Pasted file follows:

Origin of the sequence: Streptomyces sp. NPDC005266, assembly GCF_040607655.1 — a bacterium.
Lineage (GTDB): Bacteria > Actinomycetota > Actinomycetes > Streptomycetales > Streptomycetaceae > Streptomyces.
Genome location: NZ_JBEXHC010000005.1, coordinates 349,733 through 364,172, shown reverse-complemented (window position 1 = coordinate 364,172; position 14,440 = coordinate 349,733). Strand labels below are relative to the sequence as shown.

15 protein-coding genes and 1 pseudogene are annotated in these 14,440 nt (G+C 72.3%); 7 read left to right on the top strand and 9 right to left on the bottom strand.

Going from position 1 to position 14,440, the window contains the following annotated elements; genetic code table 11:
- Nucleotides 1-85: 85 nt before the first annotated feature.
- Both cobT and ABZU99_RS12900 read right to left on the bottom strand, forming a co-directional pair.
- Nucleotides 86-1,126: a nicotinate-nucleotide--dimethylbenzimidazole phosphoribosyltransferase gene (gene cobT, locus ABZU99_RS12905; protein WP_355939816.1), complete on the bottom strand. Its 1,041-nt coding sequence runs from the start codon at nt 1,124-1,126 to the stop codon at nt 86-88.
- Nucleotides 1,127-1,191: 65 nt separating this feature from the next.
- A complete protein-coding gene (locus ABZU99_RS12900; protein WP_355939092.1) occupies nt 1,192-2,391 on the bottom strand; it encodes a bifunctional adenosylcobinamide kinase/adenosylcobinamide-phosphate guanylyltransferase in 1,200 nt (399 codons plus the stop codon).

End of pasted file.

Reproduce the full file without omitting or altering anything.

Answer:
Origin of the sequence: Streptomyces sp. NPDC005266, assembly GCF_040607655.1 — a bacterium.
Lineage (GTDB): Bacteria > Actinomycetota > Actinomycetes > Streptomycetales > Streptomycetaceae > Streptomyces.
Genome location: NZ_JBEXHC010000005.1, coordinates 349,733 through 364,172, shown reverse-complemented (window position 1 = coordinate 364,172; position 14,440 = coordinate 349,733). Strand labels below are relative to the sequence as shown.

15 protein-coding genes and 1 pseudogene are annotated in these 14,440 nt (G+C 72.3%); 7 read left to right on the top strand and 9 right to left on the bottom strand.

Going from position 1 to position 14,440, the window contains the following annotated elements; genetic code table 11:
- Nucleotides 1-85: 85 nt before the first annotated feature.
- Both cobT and ABZU99_RS12900 read right to left on the bottom strand, forming a co-directional pair.
- Nucleotides 86-1,126: a nicotinate-nucleotide--dimethylbenzimidazole phosphoribosyltransferase gene (gene cobT, locus ABZU99_RS12905; protein WP_355939816.1), complete on the bottom strand. Its 1,041-nt coding sequence runs from the start codon at nt 1,124-1,126 to the stop codon at nt 86-88.
- Nucleotides 1,127-1,191: 65 nt separating this feature from the next.
- A complete protein-coding gene (locus ABZU99_RS12900; protein WP_355939092.1) occupies nt 1,192-2,391 on the bottom strand; it encodes a bifunctional adenosylcobinamide kinase/adenosylcobinamide-phosphate guanylyltransferase in 1,200 nt (399 codons plus the stop codon).